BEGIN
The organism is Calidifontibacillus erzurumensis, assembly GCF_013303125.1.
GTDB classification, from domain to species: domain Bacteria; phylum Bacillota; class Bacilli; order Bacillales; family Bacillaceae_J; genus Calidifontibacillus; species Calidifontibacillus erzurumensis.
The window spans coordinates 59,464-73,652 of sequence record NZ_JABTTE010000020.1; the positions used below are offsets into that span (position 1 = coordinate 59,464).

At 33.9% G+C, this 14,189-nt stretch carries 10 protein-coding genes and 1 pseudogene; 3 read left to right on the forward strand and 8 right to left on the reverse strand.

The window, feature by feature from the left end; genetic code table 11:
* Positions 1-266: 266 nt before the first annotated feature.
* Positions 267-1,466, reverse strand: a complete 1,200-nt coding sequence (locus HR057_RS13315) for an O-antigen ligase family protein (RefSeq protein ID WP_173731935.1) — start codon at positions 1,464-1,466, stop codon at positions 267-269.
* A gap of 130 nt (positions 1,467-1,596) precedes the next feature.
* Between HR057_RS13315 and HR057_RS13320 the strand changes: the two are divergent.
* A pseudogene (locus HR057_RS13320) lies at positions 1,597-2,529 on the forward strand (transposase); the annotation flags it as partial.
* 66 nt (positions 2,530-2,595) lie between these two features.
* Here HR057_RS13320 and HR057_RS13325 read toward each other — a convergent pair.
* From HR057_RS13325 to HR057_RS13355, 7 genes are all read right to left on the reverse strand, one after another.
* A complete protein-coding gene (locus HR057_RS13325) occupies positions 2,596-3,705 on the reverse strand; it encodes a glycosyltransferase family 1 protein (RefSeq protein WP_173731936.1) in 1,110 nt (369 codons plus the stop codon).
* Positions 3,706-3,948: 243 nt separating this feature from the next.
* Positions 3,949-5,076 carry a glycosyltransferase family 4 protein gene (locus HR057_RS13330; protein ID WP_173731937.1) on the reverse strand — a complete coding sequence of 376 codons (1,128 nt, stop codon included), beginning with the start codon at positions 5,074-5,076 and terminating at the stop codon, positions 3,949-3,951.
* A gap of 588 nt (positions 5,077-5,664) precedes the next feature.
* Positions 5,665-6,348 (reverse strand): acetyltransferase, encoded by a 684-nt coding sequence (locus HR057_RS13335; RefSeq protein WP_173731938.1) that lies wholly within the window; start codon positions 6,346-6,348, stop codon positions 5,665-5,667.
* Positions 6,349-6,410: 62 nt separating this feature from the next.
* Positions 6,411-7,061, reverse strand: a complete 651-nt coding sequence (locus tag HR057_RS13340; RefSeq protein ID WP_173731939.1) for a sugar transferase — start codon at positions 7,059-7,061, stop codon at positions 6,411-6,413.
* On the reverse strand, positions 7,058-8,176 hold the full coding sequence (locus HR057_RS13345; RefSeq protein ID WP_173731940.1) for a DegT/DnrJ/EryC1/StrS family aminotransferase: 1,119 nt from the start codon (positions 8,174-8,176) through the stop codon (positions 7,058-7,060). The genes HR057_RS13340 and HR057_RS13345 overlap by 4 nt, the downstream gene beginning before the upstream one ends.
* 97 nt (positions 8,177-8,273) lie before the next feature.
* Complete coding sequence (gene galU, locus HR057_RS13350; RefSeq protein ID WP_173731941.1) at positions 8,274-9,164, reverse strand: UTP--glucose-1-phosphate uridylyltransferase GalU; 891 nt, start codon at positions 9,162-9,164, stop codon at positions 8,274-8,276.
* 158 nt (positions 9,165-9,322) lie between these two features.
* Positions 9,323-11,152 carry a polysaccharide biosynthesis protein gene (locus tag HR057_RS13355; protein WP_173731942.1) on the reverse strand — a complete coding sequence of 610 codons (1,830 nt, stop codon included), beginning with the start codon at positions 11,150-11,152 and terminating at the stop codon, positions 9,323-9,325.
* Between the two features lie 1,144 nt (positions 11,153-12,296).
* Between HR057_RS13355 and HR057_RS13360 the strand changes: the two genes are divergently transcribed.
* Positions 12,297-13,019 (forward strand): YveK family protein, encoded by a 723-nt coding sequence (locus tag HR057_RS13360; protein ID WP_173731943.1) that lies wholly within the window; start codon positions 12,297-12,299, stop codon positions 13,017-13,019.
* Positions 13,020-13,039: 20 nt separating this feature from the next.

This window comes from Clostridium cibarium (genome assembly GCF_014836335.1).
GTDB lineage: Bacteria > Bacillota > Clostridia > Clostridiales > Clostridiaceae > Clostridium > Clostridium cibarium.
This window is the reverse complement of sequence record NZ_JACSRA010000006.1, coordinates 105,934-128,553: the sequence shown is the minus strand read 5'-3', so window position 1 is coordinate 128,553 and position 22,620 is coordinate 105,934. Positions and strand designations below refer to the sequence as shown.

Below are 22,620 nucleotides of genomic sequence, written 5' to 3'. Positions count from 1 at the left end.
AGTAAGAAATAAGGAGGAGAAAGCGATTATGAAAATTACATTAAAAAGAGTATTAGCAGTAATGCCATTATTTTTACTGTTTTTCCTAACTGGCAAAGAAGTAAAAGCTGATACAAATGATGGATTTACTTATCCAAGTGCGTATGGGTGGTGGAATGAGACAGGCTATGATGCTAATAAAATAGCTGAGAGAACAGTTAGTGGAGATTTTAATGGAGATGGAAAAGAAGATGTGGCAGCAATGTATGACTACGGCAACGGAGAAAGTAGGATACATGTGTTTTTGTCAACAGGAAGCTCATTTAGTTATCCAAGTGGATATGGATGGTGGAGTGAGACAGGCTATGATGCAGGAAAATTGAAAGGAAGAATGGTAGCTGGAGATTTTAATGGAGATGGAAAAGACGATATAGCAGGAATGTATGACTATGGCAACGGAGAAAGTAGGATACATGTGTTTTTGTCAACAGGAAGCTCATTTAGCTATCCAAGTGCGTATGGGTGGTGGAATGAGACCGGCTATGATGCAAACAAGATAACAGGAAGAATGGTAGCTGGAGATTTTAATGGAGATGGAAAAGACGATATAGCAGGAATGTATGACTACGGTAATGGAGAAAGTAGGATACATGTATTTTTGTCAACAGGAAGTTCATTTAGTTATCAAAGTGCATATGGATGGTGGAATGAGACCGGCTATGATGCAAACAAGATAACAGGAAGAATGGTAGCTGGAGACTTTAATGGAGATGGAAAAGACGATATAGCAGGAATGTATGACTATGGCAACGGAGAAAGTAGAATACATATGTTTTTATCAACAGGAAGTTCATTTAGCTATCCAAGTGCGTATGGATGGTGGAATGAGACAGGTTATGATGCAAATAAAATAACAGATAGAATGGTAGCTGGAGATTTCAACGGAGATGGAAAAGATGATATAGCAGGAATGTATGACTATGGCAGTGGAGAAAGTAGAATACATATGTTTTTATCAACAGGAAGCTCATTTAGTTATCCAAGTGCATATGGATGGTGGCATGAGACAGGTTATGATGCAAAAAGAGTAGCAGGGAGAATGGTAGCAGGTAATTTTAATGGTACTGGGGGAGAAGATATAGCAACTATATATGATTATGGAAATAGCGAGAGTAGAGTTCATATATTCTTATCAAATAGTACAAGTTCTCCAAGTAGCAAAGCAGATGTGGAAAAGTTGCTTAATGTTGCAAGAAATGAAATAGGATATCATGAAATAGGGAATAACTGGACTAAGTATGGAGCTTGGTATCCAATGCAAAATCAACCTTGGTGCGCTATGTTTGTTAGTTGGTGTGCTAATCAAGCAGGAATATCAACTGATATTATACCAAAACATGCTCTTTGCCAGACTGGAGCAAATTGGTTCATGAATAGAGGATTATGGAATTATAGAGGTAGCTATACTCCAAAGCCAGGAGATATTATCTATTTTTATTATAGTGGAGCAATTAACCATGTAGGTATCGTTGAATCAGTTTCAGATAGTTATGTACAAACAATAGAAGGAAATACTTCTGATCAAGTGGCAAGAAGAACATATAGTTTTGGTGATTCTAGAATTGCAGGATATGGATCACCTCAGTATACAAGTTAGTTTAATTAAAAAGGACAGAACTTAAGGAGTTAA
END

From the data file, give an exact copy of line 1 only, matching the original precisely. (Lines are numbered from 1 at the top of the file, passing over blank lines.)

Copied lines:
The organism is Calidifontibacillus erzurumensis, assembly GCF_013303125.1.